T in the Park festival 2013 round-up
In front of a sea of 80,000 or so lobsters pretending to be Scots, Morris Mumford declares “[Music is] about having fun,” a pretty accurate summary of T in the Park, a fun-filled three-day music extravaganza with variety for all tastes. It is impossible to even attempt to cover the entire festival, so what follows will be a brief day-to-day breakdown of the highs, lows, discoveries and disappointments.
The festival opened on Friday with, rather appropriately, The Proclaimers, who closed their set with what seems to be the unofficial Scottish Anthem: I’m Gonna Be (500 miles). It was an excellent beginning to the event which continued in such a style for the rest of the day. Kraftwerk were innovative as usual with an entrancing 3D-light show and Jake Bugg’s reputation of sounding like a young Bob Dylan remained intact. However, Neil Young came more to mind for this reviewer. A new discovery was a young boy band called Sons & Lovers who might be familiar from their iPhone filmed Set My Heart on Fire video that can be found on YouTube. Having started out as a metal band, they have used that background to make bold choices in their now much softer music. Golden is a good listen.
Finally, Phoenix and Mumford & Sons – who closed the evening on the main stage – taught master classes in music performance. Both bands were bursting with energy that they channelled through the impassioned crowd and Mumford & Sons’ encore number The Cave was the perfect end to a spectacular show.
Saturday was graced with a brilliant and artful performance by Paloma Faith whose Just Be is sure to become a classic. With influences from the songstresses of the 1940s (not only musically), her voice is raw and soulful and utilised with knife-like precision and accuracy, astutely walking the tightrope between passionate power and overdramatic indulgence. Alt-J, fresh from their Mercury Prize win, also shone with their intricate, well-thought-out tracks, performing at the top of the bill in the arena’s biggest tent stage.
Unfortunately, a couple of the big acts of that day disappointed greatly. Snoop Dogg put together a very good set list of hits, including some from other artists. He was very good at getting the crowd going but when actually analysing his performance, it was pretty flat. This was particularly evident during his “rendition” of Akon’s I Wanna Fuck You during which he sat in a chair while three very sexy female dancers did all the work; dancing and swivelling with aplomb while Snoop Dogg barely sang a word. This act catered so clearly to the male gaze that it unnerved this particular viewer.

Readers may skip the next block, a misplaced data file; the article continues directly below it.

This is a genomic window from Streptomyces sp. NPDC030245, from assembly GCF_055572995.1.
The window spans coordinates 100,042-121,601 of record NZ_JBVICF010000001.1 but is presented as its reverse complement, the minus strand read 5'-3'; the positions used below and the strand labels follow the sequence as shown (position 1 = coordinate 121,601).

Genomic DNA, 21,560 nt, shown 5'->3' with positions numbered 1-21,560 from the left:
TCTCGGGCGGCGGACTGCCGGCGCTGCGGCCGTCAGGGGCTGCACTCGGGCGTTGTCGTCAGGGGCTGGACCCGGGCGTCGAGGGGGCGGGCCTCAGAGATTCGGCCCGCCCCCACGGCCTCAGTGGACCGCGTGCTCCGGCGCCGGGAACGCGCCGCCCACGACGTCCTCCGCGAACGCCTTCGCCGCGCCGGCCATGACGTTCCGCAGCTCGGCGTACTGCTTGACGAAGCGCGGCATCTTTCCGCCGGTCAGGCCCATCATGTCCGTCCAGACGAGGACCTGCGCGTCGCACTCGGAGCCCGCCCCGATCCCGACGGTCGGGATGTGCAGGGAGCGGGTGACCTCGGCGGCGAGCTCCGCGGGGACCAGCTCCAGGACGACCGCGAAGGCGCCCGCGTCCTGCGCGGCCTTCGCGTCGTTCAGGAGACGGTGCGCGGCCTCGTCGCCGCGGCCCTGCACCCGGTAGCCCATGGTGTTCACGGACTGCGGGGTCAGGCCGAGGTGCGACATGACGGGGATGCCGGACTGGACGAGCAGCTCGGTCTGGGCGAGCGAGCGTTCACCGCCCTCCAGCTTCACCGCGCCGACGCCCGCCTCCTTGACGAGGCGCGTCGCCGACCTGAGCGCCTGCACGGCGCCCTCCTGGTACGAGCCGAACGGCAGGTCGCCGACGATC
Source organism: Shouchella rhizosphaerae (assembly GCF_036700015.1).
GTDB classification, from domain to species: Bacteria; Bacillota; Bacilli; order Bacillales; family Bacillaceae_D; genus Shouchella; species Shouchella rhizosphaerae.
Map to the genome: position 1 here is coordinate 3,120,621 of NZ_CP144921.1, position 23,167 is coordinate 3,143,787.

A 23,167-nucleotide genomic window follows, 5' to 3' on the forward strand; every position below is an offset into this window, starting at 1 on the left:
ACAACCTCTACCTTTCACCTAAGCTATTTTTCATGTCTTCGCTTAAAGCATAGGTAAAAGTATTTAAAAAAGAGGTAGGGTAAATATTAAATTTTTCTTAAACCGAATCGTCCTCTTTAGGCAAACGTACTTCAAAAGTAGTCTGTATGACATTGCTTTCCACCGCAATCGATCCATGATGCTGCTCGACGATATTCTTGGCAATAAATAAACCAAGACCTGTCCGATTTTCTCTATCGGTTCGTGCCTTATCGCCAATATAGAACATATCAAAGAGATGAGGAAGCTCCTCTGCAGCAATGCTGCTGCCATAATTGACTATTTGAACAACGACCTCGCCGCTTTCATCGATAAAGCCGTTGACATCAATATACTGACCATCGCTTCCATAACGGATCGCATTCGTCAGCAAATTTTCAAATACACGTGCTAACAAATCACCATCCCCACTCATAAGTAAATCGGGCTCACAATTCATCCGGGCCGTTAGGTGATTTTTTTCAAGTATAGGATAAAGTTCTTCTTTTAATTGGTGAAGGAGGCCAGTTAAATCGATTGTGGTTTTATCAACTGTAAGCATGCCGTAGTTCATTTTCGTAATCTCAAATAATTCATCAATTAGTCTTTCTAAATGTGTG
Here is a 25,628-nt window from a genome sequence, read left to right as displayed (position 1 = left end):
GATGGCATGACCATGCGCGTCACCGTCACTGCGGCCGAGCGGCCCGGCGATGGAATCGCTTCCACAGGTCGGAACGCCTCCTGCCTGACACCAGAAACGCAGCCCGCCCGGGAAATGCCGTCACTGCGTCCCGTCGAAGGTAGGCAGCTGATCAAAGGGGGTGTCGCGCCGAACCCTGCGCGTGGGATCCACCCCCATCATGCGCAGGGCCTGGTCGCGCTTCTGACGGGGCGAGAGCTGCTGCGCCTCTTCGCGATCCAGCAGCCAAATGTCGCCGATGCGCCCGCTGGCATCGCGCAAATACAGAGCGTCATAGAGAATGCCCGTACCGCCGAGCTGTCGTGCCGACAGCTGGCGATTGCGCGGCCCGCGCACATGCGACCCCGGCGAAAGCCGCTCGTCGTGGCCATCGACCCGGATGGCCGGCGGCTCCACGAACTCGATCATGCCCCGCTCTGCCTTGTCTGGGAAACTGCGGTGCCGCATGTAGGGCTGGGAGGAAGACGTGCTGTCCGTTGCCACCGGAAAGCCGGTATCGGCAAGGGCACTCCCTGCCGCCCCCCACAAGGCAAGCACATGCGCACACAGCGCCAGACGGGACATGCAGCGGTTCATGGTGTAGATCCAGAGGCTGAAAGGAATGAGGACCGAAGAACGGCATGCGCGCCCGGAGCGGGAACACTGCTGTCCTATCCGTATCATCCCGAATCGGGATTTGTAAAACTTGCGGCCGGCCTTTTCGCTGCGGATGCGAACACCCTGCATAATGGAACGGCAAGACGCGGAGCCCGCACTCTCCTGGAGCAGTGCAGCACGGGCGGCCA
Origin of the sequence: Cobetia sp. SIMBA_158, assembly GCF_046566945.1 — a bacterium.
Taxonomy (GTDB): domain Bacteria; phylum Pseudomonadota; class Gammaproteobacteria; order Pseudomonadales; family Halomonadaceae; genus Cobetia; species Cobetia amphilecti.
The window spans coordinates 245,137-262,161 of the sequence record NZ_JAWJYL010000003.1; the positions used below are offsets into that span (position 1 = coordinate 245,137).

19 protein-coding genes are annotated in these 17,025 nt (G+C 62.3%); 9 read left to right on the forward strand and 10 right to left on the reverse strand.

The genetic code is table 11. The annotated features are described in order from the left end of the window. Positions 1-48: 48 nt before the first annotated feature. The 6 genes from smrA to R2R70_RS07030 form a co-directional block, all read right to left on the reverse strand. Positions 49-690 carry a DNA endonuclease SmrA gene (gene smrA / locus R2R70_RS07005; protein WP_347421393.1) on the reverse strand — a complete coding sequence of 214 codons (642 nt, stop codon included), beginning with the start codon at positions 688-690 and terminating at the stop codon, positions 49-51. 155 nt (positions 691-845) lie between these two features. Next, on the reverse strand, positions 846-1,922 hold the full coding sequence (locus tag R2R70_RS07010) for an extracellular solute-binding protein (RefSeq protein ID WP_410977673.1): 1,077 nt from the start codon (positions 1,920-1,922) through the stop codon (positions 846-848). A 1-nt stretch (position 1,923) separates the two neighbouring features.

Another drop of the evening was Rihanna’s headlining performance. Although most people would hardly call her an auteur, one would certainly expect a spectacle. However, the notoriously overworked singer was just that; she was clearly tired and her enthusiasm at performing at T in the Park for the first time was superseded by exhaustion and an uninspiring new album. Once she got to her old hits the show picked up but more in the way of a fun group karaoke party to nostalgic songs from the recent past, not as an eye-catching piece of theatre in its own merit. Contrasting drastically with this was The Lumineers’ bare bones performance that showcased their album, group cohesion and songwriting ability. Their performance also highlighted the vocal talents of the group’s cellist, Neyla Pekarek, whose earthy voice will surely feature more prominently in future work. Saturday highlighted musicality and passion over stardusting and production.
Earth, Wind and Fire opened Sunday’s line-up on the main stage. Their music invariably makes one want to dance and laugh and smile. The musicians may have aged over the last 40 years, but their performances continue to be filled with contagious passion and love. They were a personal favourite, finishing their set with the tremendously catchy and romantic Written in the Stone. Two Door Cinema Club also played on the main stage with their habitual gusto and Frank Ocean’s soulful music was hauntingly beautiful. A brilliant little discovery was Story Books, an up-and-coming little band from Kent who have just come to public attention by opening for The Rolling Stones at Glastonbury this summer. They are certainly a band to watch; with a very clear voice and direction, it will be interesting to see how they develop. Simple Kids is a particularly beautiful piece. Closing the festival on Sunday was The Killers on the main stage and David Guetta on BBC Radio 1 Stage, their contrasting acts mingling interestingly as spectators slowly dispersed to their tents or homes.
It was a weekend for artists rather than for superstars, with many smaller groups making a much more lasting impression than established heavy-weights. Indeed, during their performance, Wesley Schultz of The Lumineers thanked everyone who had listened to their whole album and not just their hit Ho Hey. This comment underlined an important difference in aims and attitude between different acts; drawing a line between those who were there for the music and those who were there for the glory.
For further information about T in the Park and to see photos and video highlights, visit here.